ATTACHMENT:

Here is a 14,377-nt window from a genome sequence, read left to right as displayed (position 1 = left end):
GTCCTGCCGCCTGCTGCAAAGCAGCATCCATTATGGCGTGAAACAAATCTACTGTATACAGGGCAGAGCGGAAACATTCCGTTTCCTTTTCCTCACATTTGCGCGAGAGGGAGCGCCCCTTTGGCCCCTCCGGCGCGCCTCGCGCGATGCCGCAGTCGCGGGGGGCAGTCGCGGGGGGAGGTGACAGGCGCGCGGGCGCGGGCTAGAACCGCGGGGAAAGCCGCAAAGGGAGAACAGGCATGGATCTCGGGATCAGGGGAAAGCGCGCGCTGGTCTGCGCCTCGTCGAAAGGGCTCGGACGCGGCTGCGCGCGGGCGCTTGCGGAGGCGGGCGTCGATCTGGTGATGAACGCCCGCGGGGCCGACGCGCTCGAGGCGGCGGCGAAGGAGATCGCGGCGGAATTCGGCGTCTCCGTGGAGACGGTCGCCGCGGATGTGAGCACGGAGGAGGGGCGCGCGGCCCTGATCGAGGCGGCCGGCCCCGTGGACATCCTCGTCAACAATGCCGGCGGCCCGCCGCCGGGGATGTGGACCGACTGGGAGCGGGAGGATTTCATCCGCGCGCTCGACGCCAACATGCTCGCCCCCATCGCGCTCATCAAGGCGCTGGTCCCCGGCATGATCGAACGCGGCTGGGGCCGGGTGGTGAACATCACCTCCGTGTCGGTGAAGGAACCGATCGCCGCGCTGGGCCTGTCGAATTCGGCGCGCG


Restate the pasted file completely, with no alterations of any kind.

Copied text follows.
Here is a 14,377-nt window from a genome sequence, read left to right as displayed (position 1 = left end):
GTCCTGCCGCCTGCTGCAAAGCAGCATCCATTATGGCGTGAAACAAATCTACTGTATACAGGGCAGAGCGGAAACATTCCGTTTCCTTTTCCTCACATTTGCGCGAGAGGGAGCGCCCCTTTGGCCCCTCCGGCGCGCCTCGCGCGATGCCGCAGTCGCGGGGGGCAGTCGCGGGGGGAGGTGACAGGCGCGCGGGCGCGGGCTAGAACCGCGGGGAAAGCCGCAAAGGGAGAACAGGCATGGATCTCGGGATCAGGGGAAAGCGCGCGCTGGTCTGCGCCTCGTCGAAAGGGCTCGGACGCGGCTGCGCGCGGGCGCTTGCGGAGGCGGGCGTCGATCTGGTGATGAACGCCCGCGGGGCCGACGCGCTCGAGGCGGCGGCGAAGGAGATCGCGGCGGAATTCGGCGTCTCCGTGGAGACGGTCGCCGCGGATGTGAGCACGGAGGAGGGGCGCGCGGCCCTGATCGAGGCGGCCGGCCCCGTGGACATCCTCGTCAACAATGCCGGCGGCCCGCCGCCGGGGATGTGGACCGACTGGGAGCGGGAGGATTTCATCCGCGCGCTCGACGCCAACATGCTCGCCCCCATCGCGCTCATCAAGGCGCTGGTCCCCGGCATGATCGAACGCGGCTGGGGCCGGGTGGTGAACATCACCTCCGTGTCGGTGAAGGAACCGATCGCCGCGCTGGGCCTGTCGAATTCGGCGCGCG